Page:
Learn more in the Honda press release below.


Honda Press Release:

Honda Motor Co. founder Soichiro Honda dreamed of competing in races around the world—and winning—with a vehicle of his own making. Driven by the same competitive spirit, and having since amassed the most premier-class Grand Prix victories of any manufacturer, Honda announced today the 2021 CBR1000RR-R Fireblade SP. An evolution of Honda’s legendary 1,000cc sportbike, the all-new model draws heavily on MotoGP technology and will carry Honda’s sport motorcycle lineup into the future while also bolstering its racing efforts in series including the FIM Superbike World Championship.

Designed from the ground up with involvement from Honda Racing Corporation (HRC) and an extreme focus on outright track performance, the CBR1000RR-R Fireblade SP pairs a more compact, yet more powerful inline four-cylinder engine with an all-new frame with optimized rigidity for improved grip and feel. An advanced suite of electronic rider aids works to enable fast lap times, while aerodynamic technologies from the RC213V MotoGP race bike are used to both increase downforce and improve braking stability. For the first time, the “Fireblade” name is being used in the U.S. market.

“From our earliest days, Honda has been committed to developing class-leading motorcycles capable of winning races,” said Chris Cox, American Honda’s Manager of Experiential Marketing/Public Relations. “Developed around technologies and information gleaned from Honda’s Grand Prix racing efforts, the 2021 CBR1000RR-R Fireblade SP highlights the brand’s competitive spirit, and we’re excited for riders to experience the latest in our storied line of sport motorcycles.”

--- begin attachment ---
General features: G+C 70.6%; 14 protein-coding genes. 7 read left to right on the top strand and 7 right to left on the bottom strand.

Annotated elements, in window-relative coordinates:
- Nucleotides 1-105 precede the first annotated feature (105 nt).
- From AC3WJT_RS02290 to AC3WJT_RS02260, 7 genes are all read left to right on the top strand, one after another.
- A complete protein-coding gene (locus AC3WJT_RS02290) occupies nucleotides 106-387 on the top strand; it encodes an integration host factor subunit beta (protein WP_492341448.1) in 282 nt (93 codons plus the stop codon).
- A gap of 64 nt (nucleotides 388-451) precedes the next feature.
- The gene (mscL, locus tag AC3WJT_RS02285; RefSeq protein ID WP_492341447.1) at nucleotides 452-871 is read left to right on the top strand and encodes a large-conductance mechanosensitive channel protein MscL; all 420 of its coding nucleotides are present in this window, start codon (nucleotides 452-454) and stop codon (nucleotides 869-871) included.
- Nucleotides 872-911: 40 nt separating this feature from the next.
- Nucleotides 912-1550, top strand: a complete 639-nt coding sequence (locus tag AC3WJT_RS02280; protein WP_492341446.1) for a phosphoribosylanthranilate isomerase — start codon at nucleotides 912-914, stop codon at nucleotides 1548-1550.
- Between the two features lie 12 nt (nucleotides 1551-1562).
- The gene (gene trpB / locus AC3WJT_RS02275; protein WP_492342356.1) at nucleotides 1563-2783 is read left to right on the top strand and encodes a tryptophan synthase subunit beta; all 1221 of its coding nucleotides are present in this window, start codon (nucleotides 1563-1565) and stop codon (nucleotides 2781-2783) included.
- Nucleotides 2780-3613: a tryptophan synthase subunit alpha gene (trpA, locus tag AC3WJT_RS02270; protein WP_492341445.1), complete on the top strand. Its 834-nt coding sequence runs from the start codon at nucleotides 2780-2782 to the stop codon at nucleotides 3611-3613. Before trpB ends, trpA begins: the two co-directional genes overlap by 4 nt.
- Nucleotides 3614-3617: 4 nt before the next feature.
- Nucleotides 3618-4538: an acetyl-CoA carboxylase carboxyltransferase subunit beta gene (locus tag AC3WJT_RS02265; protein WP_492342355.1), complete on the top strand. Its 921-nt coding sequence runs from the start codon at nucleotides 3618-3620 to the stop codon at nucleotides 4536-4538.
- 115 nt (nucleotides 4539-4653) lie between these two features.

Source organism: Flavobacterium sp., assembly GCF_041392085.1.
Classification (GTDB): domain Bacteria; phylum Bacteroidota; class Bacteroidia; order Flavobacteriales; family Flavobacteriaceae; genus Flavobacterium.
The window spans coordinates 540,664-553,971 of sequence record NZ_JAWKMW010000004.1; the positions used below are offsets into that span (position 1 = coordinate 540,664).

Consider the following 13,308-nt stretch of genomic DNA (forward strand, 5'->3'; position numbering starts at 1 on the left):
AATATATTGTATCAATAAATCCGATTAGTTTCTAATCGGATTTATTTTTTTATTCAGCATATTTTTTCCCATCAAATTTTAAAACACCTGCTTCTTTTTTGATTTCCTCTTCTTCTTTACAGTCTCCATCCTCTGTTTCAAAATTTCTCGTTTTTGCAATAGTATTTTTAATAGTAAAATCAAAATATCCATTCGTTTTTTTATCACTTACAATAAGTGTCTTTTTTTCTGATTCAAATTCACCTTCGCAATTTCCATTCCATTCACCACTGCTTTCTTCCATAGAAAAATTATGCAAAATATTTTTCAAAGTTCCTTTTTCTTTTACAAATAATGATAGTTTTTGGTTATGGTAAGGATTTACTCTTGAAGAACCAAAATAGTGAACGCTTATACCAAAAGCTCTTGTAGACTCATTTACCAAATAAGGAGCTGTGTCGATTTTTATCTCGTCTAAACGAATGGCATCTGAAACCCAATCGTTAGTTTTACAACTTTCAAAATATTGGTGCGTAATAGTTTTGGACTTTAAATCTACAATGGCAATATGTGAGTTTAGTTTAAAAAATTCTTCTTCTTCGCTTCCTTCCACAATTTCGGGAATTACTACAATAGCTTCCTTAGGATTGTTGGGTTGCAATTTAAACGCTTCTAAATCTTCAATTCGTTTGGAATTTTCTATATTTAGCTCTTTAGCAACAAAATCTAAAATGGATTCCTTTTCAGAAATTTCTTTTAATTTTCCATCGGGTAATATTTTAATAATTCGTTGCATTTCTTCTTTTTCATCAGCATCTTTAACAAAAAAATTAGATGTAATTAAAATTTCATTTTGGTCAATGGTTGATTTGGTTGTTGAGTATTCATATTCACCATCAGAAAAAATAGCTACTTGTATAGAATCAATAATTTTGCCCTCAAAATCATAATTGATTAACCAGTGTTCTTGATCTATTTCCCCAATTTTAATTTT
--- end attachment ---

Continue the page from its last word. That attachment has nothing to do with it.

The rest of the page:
CBR1000RR-R FIREBLADE SP
Focusing on outright track performance, engineers have developed the CBR1000RR-R Fireblade SP with engine and chassis technology from MotoGP, the all-new model drawing heavily on the RCV combustion efficiency and low-friction solutions. The engine is more compact than the inline four-cylinder powerplant it replaces and benefits from the use of high-end technologies like titanium connecting rods, forged aluminum pistons and finger-follower rocker arms.

The CBR1000RR-R Fireblade SP uses an all-new aluminum diamond frame with increased vertical and torsional rigidity, but decreased horizontal rigidity, for maximum levels of grip and feel. A longer swingarm—stamped from aluminum of 18 individual thicknesses—is developed with lessons learned through Honda’s Grand Prix efforts, further highlighting the connection between the all-new model and Honda’s championship-winning race bikes.

21 Honda CBR1000RR-R Fireblade SP display 2

Honda Selectable Torque Control (HSTC) has been optimized and an adjustable Start Mode joins Power, Engine Brake and Wheelie Control; a quick shifter is standard. The CBR1000RR-R Fireblade SP is outfitted with a six-axis Inertial Measurement Unit (IMU), three-level Honda Electronic Steering Damper (HESD) and second-generation Öhlins Smart Electronic Control (S-EC) suspension and user interface. New Brembo Stylema brake calipers bite 330mm rotors through two-level ABS. The bodywork and riding position have an uncompromising focus on aerodynamic performance, and the fairing features MotoGP-derived winglets to generate downforce. A full-color TFT screen and Honda Smart Key are the finishing touches.

  • Pricing: TBD
  • Availability: June, 2020
  • Color: HRC Tricolor